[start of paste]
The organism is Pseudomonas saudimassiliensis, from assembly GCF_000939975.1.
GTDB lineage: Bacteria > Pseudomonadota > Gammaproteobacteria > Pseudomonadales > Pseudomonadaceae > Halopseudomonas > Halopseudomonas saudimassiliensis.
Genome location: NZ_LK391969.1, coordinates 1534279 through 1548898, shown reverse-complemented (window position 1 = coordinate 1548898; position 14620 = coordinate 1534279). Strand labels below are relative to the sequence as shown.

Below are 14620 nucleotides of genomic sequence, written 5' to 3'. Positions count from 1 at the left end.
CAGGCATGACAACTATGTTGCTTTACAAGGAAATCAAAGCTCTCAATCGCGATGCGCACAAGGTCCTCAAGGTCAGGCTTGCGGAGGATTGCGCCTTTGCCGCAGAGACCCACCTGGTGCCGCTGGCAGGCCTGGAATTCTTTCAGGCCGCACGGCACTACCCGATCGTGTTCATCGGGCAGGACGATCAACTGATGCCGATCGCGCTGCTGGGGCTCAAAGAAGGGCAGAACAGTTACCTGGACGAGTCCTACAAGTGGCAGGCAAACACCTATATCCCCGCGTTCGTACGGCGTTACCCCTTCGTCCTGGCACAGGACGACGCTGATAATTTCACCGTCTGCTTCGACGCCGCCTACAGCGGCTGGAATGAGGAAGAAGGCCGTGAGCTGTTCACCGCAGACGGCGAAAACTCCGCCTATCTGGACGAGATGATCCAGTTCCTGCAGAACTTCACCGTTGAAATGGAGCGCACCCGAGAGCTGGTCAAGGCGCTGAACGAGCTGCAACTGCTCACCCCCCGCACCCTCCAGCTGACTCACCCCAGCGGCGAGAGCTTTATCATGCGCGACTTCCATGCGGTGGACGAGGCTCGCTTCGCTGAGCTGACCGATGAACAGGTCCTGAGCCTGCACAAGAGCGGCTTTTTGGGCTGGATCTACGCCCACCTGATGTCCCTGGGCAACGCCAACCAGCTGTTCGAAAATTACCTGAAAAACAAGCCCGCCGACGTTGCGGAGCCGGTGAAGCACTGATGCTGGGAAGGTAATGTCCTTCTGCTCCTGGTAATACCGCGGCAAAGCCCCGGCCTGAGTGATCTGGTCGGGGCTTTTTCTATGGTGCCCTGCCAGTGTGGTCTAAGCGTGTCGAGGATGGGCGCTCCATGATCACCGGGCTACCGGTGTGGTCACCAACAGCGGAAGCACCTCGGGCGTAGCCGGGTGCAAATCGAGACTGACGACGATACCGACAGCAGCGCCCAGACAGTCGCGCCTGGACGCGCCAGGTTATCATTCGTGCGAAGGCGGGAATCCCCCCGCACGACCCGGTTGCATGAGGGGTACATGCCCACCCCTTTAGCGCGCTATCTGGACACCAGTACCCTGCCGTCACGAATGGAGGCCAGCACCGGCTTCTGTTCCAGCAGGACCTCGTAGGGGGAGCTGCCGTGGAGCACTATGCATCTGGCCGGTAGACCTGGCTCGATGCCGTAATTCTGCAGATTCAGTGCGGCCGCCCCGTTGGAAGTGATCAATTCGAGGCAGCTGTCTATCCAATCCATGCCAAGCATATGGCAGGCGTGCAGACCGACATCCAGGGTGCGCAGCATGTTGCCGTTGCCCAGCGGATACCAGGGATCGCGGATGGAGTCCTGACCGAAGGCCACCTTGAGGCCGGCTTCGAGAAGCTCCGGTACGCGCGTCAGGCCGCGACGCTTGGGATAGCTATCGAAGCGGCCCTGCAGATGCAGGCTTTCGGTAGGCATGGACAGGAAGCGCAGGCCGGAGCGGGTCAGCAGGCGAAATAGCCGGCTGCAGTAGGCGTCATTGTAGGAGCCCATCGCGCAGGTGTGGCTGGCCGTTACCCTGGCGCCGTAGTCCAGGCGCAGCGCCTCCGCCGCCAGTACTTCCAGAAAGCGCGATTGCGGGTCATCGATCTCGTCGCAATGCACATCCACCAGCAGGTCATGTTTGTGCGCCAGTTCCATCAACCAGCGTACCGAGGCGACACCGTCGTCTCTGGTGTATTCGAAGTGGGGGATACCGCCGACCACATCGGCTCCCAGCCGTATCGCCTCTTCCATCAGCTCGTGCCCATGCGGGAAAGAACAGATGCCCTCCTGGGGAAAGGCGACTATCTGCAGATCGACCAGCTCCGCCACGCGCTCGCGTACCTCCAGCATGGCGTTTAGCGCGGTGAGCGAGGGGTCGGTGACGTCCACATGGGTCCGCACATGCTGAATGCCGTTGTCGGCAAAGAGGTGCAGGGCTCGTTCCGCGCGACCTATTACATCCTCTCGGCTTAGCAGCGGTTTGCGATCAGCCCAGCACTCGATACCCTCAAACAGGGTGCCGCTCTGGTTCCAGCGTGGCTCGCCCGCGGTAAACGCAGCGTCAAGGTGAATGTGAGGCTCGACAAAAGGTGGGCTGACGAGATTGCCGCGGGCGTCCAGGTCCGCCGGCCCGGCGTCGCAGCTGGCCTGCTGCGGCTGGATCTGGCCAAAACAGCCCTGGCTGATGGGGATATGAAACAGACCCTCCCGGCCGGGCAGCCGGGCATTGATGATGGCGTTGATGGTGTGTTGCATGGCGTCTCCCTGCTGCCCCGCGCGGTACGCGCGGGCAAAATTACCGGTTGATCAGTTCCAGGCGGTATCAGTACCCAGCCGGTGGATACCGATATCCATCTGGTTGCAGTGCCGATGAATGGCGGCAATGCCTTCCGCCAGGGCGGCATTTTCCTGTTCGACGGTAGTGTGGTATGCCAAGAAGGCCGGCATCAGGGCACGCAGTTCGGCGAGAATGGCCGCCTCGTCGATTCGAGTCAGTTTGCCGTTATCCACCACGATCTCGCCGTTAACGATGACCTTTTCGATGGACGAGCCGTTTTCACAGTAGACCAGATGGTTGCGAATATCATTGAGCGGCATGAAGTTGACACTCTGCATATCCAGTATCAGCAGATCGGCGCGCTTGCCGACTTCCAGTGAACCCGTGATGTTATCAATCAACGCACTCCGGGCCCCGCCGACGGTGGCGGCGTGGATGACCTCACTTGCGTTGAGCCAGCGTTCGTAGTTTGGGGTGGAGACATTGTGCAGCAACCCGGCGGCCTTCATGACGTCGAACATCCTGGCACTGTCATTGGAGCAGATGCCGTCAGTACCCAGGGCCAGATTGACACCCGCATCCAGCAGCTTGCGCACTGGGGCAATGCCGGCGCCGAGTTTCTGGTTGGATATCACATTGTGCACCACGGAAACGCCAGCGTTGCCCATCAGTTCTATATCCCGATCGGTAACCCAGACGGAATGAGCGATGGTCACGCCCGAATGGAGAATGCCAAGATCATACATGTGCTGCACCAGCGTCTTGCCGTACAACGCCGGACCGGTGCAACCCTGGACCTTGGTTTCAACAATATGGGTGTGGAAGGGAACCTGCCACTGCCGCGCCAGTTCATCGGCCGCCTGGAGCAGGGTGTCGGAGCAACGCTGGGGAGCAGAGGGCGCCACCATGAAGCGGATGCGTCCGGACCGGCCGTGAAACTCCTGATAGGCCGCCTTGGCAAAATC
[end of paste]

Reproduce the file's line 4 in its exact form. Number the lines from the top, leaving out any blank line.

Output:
Below are 14620 nucleotides of genomic sequence, written 5' to 3'. Positions count from 1 at the left end.